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    Looks like you have something similar to what I bought a couple years ago. I found a L46 Varmint or Heavy Barrel as some call them with a very nice custom stock in 222 Rem. The action & barrel were absolutely pristine so I bought it for $700. Finding an original stock for any L46 is very difficult & finding one for the Varmint version more so. I would say your gun (less scope) falls close to what I paid for mine in value. Possibly a little more as it is a less common version being a 222 Rem Mag. If it had the original stock it could "possibly" double in value, depending on condition. The 222 Rem Mag ammo & brass are getting harder & harder to find & this will get worse as time passes. So, if you want to shoot & use this rifle, rebarreling to 223 Rem or other small cal that will fit the action is an option. As the gun was used by a "competition" shooter it probably shoots very good as is. Have you tried it? I converted my L46 to 221 Rem Fireball & my L469 (bought without the original barrel or stock) to 6X45mm with great results. They are my two favorite Sakos.
     
  10. big-hunter

    big-hunter New Member

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    Yes, dad shoots this gun at the range occasionally. It still shoots great and is amazingly accurate. First time I got to shoot it (from the bench) I laid 5 rounds in a 3/8 circle at 100 yards. Dad got several hundred cases and all reloading dies, along with the powder/bullet combinations original owner used for different competitions. Couple times a year we get together and re-load what we’ve burned up. That’s great fun too. Not sure how true this is, but I heard the original owner could hit the bullseye at 1000 yards. Pretty hard to believe….
    Now I am wondering if someone can post of picture of a SAKO stock that would have come new with this gun.
     
  11. paulsonconstruction

    paulsonconstruction Sako-addicted

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    The rifle is evidently still very accurate, however, hitting targets at a 1000 yards with a 222 Rem Mag is stretching things a little bit. Kinda like "the one that got away" story. If you had IDEAL conditions & where able to dial in the scope, which is probably not possible without some mount modifications to allow enough scope adjustment, it could be done. But until I see someone do it first hand, I'm not buying that "tale". If you have the brass & can reload, by all means shoot & enjoy it as it is. Any rifle that shoots 3/8" groups is a keeper. I'm sure someone here has a L46 Varmint with original stock that can post some pics. Look thru the forum archives & you can probably see one or get on some of the auction web sites where one is for sale.The L461 & L579 Varmints have very similar stocks. The fore arm widens out just ahead of the action & has a fairly flat bottomed to facilitate shooting off off bags. The buttstock is fairly straight combed and most have a pancake or other style cheek piece. Various versions of it exist depending on the period. If your scope mount base protrudes over the barrel you probably have some conglomeration that is not the best system & detracts from the rifles value. Hopefully, whoever installed them didn't drill holes in the top of the dovetails to mount them. If so, it has devalued your action. Everyone has opinions on this, but I put a $250 dollar discount on any holes drilled in Sako dovetails. Dump those bases & get some ringmounts by Leupold or Sako & mount the scope as it was intended to be, directly to the dovetails.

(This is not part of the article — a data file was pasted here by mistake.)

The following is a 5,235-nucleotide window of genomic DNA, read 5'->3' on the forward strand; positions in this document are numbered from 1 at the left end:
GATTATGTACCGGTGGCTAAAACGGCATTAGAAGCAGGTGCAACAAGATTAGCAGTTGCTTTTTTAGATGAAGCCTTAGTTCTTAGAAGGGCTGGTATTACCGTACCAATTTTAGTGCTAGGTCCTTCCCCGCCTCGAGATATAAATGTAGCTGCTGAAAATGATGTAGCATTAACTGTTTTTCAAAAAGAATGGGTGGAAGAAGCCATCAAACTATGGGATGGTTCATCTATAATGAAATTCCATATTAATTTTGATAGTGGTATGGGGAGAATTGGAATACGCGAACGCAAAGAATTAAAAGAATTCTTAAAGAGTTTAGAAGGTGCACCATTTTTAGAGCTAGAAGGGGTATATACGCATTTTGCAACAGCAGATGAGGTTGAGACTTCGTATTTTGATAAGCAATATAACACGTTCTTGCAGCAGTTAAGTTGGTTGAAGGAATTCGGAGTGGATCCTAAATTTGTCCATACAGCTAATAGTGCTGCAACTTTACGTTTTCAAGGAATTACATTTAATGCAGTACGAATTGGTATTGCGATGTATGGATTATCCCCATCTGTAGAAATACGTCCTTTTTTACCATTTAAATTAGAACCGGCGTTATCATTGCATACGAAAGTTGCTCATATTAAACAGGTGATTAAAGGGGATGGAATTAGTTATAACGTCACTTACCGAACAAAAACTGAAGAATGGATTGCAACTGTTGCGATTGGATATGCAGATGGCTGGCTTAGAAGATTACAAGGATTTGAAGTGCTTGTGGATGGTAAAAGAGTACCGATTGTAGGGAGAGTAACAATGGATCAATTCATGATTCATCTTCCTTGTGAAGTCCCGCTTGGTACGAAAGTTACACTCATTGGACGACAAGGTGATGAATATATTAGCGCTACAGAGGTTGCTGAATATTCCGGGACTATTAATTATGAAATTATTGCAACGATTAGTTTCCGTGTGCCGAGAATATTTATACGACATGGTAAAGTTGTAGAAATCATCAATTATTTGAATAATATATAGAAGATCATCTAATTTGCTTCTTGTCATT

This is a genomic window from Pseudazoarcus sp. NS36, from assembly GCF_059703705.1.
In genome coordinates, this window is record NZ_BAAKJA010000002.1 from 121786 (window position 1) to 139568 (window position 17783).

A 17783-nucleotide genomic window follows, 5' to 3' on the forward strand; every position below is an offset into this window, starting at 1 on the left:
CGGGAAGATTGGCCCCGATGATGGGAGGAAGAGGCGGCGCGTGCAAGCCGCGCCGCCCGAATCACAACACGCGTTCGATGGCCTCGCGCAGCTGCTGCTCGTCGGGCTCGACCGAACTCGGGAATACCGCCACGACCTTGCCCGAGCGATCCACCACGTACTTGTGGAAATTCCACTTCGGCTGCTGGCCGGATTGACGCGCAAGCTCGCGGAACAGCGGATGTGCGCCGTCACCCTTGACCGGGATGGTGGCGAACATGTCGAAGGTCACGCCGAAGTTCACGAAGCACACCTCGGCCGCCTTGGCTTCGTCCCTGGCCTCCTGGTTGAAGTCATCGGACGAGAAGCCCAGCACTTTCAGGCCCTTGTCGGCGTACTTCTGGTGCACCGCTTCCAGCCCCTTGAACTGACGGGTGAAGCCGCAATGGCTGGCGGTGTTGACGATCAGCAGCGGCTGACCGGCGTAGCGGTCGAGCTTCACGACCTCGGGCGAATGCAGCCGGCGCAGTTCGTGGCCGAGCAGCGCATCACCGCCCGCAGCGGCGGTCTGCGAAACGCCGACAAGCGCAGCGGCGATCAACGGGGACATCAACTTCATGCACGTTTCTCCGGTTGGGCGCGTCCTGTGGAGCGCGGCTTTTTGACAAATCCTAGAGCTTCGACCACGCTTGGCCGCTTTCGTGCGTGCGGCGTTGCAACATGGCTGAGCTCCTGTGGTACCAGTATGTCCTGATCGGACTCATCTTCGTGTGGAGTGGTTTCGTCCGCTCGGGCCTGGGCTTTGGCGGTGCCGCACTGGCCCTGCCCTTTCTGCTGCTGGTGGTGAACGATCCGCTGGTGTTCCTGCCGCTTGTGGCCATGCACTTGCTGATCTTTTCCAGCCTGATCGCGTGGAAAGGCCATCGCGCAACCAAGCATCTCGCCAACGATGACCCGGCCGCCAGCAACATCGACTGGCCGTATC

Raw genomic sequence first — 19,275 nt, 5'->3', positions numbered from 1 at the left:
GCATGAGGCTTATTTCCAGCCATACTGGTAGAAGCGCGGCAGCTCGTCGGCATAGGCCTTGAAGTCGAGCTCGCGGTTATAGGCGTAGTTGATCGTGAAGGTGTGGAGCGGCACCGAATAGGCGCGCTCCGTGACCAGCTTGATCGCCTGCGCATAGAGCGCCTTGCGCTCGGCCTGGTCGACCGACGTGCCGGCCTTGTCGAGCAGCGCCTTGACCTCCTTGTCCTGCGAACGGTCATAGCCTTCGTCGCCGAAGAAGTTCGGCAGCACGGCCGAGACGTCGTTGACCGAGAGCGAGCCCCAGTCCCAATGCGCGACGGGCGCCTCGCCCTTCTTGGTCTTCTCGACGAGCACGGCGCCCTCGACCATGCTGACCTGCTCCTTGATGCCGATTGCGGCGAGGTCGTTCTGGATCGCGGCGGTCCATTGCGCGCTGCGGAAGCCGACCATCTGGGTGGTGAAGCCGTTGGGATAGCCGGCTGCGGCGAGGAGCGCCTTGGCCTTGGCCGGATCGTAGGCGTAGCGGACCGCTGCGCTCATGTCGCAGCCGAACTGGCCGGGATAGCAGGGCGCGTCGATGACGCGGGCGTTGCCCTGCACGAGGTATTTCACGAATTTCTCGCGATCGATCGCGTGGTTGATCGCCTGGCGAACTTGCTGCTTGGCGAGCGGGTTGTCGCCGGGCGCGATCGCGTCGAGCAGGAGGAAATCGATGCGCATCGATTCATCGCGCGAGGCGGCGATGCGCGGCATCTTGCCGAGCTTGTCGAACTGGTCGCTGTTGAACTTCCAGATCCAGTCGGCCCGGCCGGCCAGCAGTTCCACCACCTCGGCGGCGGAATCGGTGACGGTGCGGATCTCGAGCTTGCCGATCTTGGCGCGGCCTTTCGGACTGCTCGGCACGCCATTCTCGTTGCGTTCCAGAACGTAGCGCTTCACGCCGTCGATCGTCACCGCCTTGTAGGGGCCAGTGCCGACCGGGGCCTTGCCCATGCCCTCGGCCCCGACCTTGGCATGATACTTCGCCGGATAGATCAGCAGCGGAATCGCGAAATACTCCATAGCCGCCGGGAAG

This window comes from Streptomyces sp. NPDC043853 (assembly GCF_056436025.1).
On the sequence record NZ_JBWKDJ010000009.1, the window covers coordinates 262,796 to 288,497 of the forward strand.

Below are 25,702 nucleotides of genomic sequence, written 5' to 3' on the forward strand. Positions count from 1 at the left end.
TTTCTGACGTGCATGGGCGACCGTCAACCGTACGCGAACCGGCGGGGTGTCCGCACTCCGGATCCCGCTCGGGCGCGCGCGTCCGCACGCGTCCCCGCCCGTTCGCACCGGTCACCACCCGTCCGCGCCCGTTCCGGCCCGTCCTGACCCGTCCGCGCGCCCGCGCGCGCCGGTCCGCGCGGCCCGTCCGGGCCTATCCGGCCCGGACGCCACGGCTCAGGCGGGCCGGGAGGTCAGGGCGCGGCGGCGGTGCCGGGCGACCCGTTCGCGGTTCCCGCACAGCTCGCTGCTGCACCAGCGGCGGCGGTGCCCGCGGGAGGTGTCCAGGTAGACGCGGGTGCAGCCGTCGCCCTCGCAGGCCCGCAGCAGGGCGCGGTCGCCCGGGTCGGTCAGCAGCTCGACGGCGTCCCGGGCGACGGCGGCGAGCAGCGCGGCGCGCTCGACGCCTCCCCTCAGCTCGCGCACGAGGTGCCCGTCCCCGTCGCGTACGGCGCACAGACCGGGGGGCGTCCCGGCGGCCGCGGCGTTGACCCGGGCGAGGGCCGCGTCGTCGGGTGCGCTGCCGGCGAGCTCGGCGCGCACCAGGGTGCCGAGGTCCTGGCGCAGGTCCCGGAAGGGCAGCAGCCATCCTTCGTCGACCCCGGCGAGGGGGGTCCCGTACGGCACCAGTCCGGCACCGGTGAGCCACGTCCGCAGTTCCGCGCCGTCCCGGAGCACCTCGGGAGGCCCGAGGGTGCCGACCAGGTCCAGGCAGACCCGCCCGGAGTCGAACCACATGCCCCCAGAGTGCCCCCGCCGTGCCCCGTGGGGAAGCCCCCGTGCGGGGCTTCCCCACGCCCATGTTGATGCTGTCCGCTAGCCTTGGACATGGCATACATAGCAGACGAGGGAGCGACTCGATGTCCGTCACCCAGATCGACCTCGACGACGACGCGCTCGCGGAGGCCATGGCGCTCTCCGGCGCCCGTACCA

12. misako50

    misako50 Sako-addicted

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    Bighunter- I'll post a picture of what the stock should look like w/sporter barrel. You may have a heavy barrel, so the stock would be different yet. I'll post the pic tomorrow.--Misako
     
  13. misako50

    misako50 Sako-addicted

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    Sporter stock to match later Riihimaki serial number. pix539466348.jpg
     
  14. big-hunter

    big-hunter New Member

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    Misko, thanks for the picture. This gun has a heavy barrel. I got better pictures of the trigger, barrel markings, SN, muzzle end, and bolt. I hope they all load ok.
     

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  15. misako50

    misako50 Sako-addicted

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    If you can find an early L461 or L579 with heavy barrels, the stock will have the same form as one would with the later Riihimaki heavy barrel. The differences would be in the bottom metal areas of course.-Misako
     
  16. cmjr

    cmjr Well-Known Member

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    Very nice, the bolt has been jeweled which doesn't help and a serious buyer will want a look under those Weaver bases. They have a bad rep for gouging the dovetails when someone attempts to tighten them, a practice that's not needed as they are self tightening. The trigger is a Canjar set, the initials are of the designer and manufacturer(Matt Canjar). That trigger by itself will bring well over 300.00. That rifle is a very unique piece and worth the trouble of finding a correct stock for it. First thing I would do is take off those bases and make sure the dovetails are not gouged or hiding holes that someone drilled in them, then throw the bases away, very far away. Not being a Canjar fan I would also replace the trigger, realize the gain by selling that trigger, it would probably give you enough to buy an original stock and trigger and return that girl to her former glory, yep...that's what I would do. At that point the value of that rifle would probably double, or you could save your money and invest it in E series savings bonds since everyone will tell you that they are not good investments.
     
    Last edited: Oct 23, 2012
  17. big-hunter

    big-hunter New Member

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    Thanks for all the great information and advice. Not sure if dad will put'r back to stock or not. He really likes the way it shoots now, but I will be forwarding all this to him. We'll see what he says.
    big-hunter